It does indeed mean you had that thought in the past, while watching the movie. It doesn’t automatically tell us anything one way of the other as to what you think now; and I think the natural inference without further information is that probably you still think it’s good.
In some contexts, particularly, if the ‘pastness’ is unexpected or emphasised, one can indeed infer from the use of past tense that something has since changed. For example:
A: What do you think of Obama?
B: Well, when he was campaigning, I thought he was very good.
The implication here is: “…but I don’t like him so much now”. But this implication isn’t automatic from the use of past tense; it comes from the context, from the fact that if B still likes Obama then a more natural response would be just “Yes, I do.”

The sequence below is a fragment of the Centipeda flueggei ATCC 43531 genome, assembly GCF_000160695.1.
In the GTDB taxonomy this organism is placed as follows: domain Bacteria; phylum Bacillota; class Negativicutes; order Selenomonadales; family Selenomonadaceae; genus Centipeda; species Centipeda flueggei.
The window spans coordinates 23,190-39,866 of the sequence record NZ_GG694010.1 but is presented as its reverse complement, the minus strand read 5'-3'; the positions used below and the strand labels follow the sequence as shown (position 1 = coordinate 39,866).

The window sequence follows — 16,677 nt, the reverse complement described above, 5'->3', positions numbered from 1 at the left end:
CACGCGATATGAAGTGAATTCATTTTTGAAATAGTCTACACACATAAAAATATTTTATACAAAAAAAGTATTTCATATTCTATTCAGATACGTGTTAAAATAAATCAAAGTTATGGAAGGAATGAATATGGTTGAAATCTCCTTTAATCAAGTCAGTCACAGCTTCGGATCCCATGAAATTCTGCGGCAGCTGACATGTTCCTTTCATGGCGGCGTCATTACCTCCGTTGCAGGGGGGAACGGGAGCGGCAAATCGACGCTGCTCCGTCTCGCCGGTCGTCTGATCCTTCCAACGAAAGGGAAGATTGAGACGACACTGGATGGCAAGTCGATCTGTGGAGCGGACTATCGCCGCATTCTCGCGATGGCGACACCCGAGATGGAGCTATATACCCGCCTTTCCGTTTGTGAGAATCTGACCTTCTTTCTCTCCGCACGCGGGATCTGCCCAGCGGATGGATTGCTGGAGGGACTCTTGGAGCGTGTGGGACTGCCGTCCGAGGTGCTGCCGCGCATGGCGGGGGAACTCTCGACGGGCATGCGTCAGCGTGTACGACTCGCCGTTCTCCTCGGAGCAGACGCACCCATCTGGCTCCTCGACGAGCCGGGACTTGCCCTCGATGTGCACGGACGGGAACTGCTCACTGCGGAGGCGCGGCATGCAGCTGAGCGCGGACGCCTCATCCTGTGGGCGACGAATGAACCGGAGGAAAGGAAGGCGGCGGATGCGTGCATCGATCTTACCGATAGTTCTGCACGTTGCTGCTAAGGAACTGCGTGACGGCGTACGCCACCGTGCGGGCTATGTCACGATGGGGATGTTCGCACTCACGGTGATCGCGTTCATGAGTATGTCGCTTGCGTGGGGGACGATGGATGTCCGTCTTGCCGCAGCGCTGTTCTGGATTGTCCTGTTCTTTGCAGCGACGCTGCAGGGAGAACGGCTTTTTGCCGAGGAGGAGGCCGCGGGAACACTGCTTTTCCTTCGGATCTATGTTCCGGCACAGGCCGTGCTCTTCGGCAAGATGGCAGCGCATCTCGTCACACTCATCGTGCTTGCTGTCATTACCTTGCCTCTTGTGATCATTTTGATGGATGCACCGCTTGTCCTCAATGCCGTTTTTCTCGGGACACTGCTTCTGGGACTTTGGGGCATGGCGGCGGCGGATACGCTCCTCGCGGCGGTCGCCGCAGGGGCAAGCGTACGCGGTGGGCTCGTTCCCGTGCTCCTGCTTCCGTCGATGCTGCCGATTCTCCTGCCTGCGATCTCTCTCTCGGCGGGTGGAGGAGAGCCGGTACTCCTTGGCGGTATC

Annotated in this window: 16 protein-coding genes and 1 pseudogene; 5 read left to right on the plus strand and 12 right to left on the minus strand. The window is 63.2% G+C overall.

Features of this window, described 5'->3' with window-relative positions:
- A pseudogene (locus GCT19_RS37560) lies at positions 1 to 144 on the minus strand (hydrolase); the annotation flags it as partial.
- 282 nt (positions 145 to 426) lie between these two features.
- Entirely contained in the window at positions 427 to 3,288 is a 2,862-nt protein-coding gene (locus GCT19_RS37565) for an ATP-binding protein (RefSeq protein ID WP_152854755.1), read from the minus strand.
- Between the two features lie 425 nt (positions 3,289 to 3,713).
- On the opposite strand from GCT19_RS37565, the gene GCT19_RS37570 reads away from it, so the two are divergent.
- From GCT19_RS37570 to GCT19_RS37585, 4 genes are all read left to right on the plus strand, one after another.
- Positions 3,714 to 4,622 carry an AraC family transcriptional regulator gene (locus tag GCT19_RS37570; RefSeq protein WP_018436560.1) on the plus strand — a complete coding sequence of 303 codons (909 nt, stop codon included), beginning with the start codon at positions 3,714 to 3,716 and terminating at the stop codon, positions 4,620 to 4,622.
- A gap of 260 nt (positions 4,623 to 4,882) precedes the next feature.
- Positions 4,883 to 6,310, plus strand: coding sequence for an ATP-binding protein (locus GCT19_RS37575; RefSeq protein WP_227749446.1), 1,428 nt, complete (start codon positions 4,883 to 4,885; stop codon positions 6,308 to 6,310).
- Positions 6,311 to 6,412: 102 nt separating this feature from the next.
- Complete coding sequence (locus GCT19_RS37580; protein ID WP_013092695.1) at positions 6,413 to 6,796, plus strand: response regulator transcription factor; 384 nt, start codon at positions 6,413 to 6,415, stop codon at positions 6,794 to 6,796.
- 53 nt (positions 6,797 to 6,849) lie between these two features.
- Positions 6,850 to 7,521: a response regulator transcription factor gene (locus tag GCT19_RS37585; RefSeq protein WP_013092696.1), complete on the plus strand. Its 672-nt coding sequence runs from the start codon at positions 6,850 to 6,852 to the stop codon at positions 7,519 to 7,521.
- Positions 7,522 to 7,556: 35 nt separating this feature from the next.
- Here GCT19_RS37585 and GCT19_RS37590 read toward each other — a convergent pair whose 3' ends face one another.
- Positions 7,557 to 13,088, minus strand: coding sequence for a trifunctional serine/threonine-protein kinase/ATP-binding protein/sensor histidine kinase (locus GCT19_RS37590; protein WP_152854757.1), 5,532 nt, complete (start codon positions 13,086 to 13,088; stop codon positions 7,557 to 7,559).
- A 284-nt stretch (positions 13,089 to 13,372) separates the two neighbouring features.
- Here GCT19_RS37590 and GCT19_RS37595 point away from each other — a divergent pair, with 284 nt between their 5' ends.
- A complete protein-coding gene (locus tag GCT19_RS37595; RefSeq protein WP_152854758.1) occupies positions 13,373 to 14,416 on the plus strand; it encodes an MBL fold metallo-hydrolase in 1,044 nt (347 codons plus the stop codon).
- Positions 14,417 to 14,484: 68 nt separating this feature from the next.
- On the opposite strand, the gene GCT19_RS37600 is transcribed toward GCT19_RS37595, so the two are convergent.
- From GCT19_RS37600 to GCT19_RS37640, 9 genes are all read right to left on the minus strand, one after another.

But in the OP’s question, the tense of the answer is simply following the tense of the question (the most natural grammatical thing to do), so there’s nothing particularly suggesting any change of opinion.
On the other hand, the present-tense “I think it was very good” would also be fine in this example, and would give the impression that you probably also thought it was good at the time you watched it. Although again, in some contexts an emphatic use of the present tense could imply that things were different in the past:
A: Did you enjoy music lessons as a child?
B: I’m grateful now that my parents made me take them.